Referring now to FIG. 6, gating circuit 170 as used in practice is illustrated. The various components are labeled according to their IC designation. The numbers employed in FIG. 6A are carried forward into FIG. 6. Selector 400a has an input gate 500 which is disabled by logic on line 502 at the initial portion of the gating signal for a positive segment. This prevents overlap in false counting by circuit 170. Selector 400a is a JK flip-flop having an output 504 connected to the reset terminal of a binary counter 510. This counter is counted by a 1.0 megahertz clock at its clocking terminal. Counter 510 has successive counting outputs 512, 514 and 516 each of which is connected to an inverter 520, 522, 524, respectively. In this manner, either inverted or non-inverted logic from the outputs of counter 510 can be employed by decoder 402a. In practice gates 530, 532 and 534 are used as the decoder. These AND gates are enabled by the previously mentioned clock CK for synchronization. When the reset pulse is removed from line 504 during actuation of flip-flop 400a, counter 510 starts counting. Gate 530 creates a pulse in line 410. Thereafter, gate 532 creates a pulse in line 412. Gate 534 then creates a pulse in line 414. These pulses have been previously described in connection with the block diagram shown in FIG. 6A. Selector 400b is essentially the same as selector 400a except it creates pulses in lines 410a, 412a, 414a which are ORed with lines 410-414. Input gate 500a is enabled or disabled by the logic on line 502a. This again is for the purpose of preventing overlap and assure operation of counter 510 in the proper sequence. Binary register 550 contains the count to be subtracted by unit 430 from the number stored in memory device 426. In practice, this binary register is adjusted automatically by an analog to digital inverter 552. As the average load voltage changes, the amount of counts subtracted from the previously stored count is varied. Although it can be done automatically, this function can be accomplished manually. After a compare signal has been created in line 442, this logic is inverted by inverter 560 to clock flip-flop 562 having an output 564. As soon as there is a compare signal, flip-flop 562 is clocked to create a logic 1 in line 564. After approximately 20.0 microseconds, a logic 1 in line 566 resets flip-flop 562 so that the logic in line 564 shifts back to a logic zero. Although various arrangements could be provided for resetting flip-flop 562, in practice, inverter 568 is interposed between the output of counter 570 and reset line 566. Counter 570 is counted in a binary fashion by pulses received from oscillator 422 when a logic 1 is applied to enabling terminal E. A plurality of switches for a network 572 enables various output terminals from counter 570. This network controls the logic on several inputs for NAND gate 580. Output 582 of this gate is connected to inverter 568 and enabling terminal E.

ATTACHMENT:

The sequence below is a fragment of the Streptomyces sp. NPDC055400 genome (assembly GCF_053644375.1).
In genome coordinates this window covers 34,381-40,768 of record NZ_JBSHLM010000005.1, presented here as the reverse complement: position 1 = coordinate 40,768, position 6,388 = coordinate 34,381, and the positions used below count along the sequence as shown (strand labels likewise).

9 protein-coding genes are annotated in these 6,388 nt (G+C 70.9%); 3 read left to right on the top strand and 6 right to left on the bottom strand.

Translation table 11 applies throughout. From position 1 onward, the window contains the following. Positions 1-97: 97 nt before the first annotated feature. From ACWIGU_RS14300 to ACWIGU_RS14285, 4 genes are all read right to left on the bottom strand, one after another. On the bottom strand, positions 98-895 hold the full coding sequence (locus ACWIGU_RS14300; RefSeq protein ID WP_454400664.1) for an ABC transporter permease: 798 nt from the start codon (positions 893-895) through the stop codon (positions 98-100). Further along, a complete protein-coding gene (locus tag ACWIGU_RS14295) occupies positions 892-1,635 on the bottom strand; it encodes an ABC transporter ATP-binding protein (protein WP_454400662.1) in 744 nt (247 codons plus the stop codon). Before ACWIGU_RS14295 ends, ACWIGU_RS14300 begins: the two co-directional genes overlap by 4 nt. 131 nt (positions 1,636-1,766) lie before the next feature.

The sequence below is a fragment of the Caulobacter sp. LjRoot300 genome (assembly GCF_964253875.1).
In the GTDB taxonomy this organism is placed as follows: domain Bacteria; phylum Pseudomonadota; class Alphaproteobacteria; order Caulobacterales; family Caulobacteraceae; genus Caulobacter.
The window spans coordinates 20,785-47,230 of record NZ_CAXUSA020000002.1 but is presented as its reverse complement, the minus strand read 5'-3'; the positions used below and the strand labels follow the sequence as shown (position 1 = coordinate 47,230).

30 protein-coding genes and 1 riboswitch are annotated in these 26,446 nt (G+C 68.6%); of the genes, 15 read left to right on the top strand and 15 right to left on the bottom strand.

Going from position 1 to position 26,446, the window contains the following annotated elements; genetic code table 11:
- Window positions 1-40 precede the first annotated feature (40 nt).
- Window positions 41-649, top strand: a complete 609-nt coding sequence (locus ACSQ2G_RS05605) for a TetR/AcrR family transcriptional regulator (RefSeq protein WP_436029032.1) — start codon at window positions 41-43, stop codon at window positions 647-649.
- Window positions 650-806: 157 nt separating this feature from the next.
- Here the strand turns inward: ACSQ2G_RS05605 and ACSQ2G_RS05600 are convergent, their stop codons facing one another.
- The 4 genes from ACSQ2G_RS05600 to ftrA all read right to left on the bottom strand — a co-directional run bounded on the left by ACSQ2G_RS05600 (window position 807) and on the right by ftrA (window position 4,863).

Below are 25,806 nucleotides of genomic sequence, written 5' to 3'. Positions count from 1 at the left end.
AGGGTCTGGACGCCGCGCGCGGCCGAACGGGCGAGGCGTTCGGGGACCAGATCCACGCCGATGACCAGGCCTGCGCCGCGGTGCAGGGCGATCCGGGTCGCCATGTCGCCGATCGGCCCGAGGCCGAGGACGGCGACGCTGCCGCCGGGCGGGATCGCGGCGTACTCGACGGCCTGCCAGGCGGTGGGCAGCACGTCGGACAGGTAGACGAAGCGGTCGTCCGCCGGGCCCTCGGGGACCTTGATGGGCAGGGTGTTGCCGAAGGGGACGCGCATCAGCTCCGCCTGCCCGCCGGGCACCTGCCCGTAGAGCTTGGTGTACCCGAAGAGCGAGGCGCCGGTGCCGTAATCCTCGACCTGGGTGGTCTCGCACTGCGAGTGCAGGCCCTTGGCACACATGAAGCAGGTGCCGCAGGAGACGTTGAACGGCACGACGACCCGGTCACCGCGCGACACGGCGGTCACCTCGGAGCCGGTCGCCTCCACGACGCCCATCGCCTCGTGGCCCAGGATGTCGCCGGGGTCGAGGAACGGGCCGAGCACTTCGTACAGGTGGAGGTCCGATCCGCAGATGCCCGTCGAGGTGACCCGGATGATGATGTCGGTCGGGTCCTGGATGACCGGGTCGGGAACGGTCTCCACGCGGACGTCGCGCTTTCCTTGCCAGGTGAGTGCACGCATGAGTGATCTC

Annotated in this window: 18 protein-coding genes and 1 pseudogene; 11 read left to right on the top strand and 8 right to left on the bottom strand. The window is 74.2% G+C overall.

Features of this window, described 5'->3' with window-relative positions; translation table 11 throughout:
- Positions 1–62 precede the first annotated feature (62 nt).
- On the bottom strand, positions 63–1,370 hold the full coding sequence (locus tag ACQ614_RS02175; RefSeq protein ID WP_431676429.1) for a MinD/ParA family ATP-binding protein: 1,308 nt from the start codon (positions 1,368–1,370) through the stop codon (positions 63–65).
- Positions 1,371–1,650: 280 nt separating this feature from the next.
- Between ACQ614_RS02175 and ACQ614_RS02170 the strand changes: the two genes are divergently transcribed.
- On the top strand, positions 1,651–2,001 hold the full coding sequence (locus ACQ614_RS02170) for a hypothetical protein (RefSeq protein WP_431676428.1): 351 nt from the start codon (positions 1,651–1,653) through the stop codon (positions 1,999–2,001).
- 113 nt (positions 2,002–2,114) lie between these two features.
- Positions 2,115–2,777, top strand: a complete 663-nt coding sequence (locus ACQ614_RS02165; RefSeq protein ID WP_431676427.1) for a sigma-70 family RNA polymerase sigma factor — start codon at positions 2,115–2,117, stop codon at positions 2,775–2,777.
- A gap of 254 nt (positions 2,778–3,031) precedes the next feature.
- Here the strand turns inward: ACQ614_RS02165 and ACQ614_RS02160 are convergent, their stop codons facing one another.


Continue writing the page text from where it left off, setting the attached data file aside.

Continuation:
In operation, a logic 1 in line 584 occurs when there is a reset pulse or compare signal in line 442. This resets counter 570 to shift all terminals to a logic 0. Thus, at least one input of gate 580 is at a logic 0. This produces a logic 1 in line 582 for enabling clock 570 to count. This shifts reset line 566 to a logic 0. Consequently, flip-flop 562 can be clocked when a count selected by switch network 572 has been reached and a logic 0 appears in line 582. This resets flip-flop 562 to shift the logic on line 564 to a logic 0. At the same time, terminal E of counter 570 is disabled. By adjusting switch network 572 the width of the pulse in line 564 can be adjusted. This pulse creates a gating pulse in one of the lines 452a, 452b. The particular line which receives the gating pulse is determined by a steering flip-flop 590 set by the logic in line 592 and reset by the logic in line 594. Thus, the decoders 402a or 402b being operated controls the bistable flip-flop 590. The outputs of flip-flop 590 are directed to AND gates 600, 602 having outputs 502, 502a, respectively. Thus, flip-flop 590 enables one of the gates 600, 602 to steer the pulse in line 564 to an appropriate output line. Carrier flip-flop 610 is toggled according to the logic at the output of gates 600, 602. This controls the gates 620, 622 for directing a 30 KHertz carrier to the input side of one of the signal creating OR gates 630, 632. In this manner, flip-flop 590 activates one of the gates 630, 632. At first, a constant pulse of 20 microseconds is created at the output of the selected gate 630, 632. Thereafter, a series of pulses from divider 625 occur at the output of the selected gate. Thus, during gating, a constant pulse is created followed by a series of pulses. On activation of the other selector 400a, 400b, flip-flop 590 is toggled to activate another one of the gates 630, 632. In this manner, gating pulses or signals are created in lines 452a, 452b for the purpose of controlling the SCR sets in main oscillator 10.